There are many uniquely Canadian things that surely go unappreciated in the States. For example: the concept of poutine (gravy on fries?), Royal Canadian Mounties (hot!), expertly paved roads and although they hate it, niceness beyond compare. However, there is one thing uniquely Canadian that I recently had the pleasure of traveling down. It’s called the Highway of Heroes.
What is the Highway of Heroes, you ask? Highway 401, or “the 401” as it’s colloquially known here, is the I-10 equivalent in Canada that runs across the country, coast to coast and is also allegedly North America’s busiest freeway. The 401 runs from Canadian Force Base (CFB) Trenton into Toronto and is routinely lined with civilians and veterans as the body of each fallen Canadian soldier killed in Afghanistan makes its way home during repatriation. The families of the soldiers are taken by limousine along the route as citizens pay their respects to the soldiers. Sadly, I’ve seen the Highway of Heroes in action three times since I moved here. In fact, it seems to be such a moving experience that NBC News recently ran a feature on it during their Veterans/Remembrance Day coverage.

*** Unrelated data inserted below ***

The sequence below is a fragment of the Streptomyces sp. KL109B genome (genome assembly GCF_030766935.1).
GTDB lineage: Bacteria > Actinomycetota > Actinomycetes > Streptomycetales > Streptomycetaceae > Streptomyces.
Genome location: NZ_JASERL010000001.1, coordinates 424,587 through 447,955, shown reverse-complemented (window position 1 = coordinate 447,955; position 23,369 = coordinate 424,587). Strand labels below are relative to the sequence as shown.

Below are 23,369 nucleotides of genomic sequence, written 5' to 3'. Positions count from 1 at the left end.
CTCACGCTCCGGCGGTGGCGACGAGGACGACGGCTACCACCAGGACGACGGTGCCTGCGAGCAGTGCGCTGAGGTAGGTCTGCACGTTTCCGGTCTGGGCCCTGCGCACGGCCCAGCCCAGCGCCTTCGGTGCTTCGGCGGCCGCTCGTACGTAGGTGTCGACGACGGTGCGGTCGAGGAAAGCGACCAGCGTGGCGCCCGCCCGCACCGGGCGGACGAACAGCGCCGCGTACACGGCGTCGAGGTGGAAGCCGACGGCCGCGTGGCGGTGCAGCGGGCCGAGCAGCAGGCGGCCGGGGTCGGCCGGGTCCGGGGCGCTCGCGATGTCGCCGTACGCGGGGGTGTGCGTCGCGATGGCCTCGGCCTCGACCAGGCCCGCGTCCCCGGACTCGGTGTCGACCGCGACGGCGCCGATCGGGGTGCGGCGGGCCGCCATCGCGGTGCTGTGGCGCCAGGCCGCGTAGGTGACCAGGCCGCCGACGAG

It’s not often that you witness something for the first time and find yourself being moved to tears. Recently, on a snowy winter evening, I was driving home on the Don Valley Parkway and noticed that people were standing along the sides with flags and people all over the bridges. There were firetrucks with firemen standing atop saluting and ambulances with paramedics doing the same. They were on every single bridge — every one. Being the “girl about town” photographer I like to pretend I am, I quickly grabbed my camera, steered with my knees and took as many pics as I could without crashing into my fellow drivers. Of course, only one turned out clearly, but you get the gist.
It’s a grassroots phenomenon that takes place and has just grown among ordinary people; I find it fascinating. The kind of unified and public show of respect along the repatriation route is unusual in the world today. As far as I know, it doesn’t happen in the States; it doesn’t happen in the United Kingdom. And I think that’s what so fascinating — the fact that none of it was organized by anyone except, perhaps, by each person’s own heart to go and do it.
One of the plethora of reasons I love Canada. Lest we forget.